Adherence Across FDA-Approved Medications for Alcohol Use Disorder in a Veterans Administration Population.J Stud Alcohol Drugs 2019; 80(5):572-577JS
U.S. Food and Drug Administration (FDA)-approved medications exist for the treatment of alcohol use disorders. However, their effectiveness depends on proper adherence to the prescribed regimen. Differences in adherence across medications may have implications for clinical outcomes and may provide helpful information in considering treatment options. This study aims to identify significant differences in adherence if present.
A retrospective chart review was conducted in the Veterans Integrated Service Networks (VISN)-7 region of Veterans Affairs hospital and community-based outpatient clinics within South Carolina and Georgia. Prescriptions of FDA-approved alcohol use disorder medications from 2010 through 2015 were reviewed. Adherence was determined by the proportion of days the veteran had oral or injectable medication available over a 6-month period as noted by medication fills (reported as 0%-100% medication availability). We compared adherence for specific medications using chi-square, t test, logistic regression for dichotomous outcomes, and linear regression for continuous outcomes.
A total of 715 subjects and 807 medication trials were included. Mean adherence (percentage of days that medication was available) was 41.3% for disulfiram, 44.7% for acamprosate, 49.8% for oral naltrexone, and 54.6% for extended-release injectable naltrexone. The mean adherence was significantly different between disulfiram and oral naltrexone (p = .002) as well as disulfiram and extended-release injectable naltrexone (p = .004). Adherence of 80% was achieved in 11.9%, 19.4%, 22.7%, and 24.4% of treatment courses with disulfiram, acamprosate, naltrexone, and extended-release injectable naltrexone, respectively. These differences were significant for disulfiram versus oral naltrexone (p = .004) and disulfiram versus extended-release injectable naltrexone (p = .05).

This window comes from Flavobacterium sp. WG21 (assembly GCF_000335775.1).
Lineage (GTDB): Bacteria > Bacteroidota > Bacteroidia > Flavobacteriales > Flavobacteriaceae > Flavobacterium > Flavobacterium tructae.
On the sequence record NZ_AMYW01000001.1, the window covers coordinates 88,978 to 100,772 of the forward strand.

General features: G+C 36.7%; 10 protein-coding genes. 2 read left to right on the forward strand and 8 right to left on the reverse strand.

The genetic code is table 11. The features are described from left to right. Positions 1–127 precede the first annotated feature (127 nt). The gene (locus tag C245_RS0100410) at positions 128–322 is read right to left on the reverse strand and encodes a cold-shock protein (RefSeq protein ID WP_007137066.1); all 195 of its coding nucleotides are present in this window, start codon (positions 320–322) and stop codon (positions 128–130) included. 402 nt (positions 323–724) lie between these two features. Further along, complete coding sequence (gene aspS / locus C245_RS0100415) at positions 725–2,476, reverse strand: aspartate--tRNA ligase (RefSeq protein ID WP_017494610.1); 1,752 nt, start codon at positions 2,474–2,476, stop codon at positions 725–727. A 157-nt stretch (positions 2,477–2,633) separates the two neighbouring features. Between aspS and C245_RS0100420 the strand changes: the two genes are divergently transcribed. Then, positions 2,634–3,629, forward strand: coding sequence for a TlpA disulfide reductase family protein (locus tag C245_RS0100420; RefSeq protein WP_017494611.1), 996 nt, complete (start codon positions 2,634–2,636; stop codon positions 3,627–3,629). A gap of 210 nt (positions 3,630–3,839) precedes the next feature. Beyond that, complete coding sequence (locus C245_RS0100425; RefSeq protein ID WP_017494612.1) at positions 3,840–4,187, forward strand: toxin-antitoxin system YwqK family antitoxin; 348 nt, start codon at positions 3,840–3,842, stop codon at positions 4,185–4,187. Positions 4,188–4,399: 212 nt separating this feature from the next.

These results demonstrate that overall adherence to medication-assisted treatment for alcohol use disorder is low across all medications. When directly compared, disulfiram had significantly lower adherence than both oral and extended-release injectable naltrexone.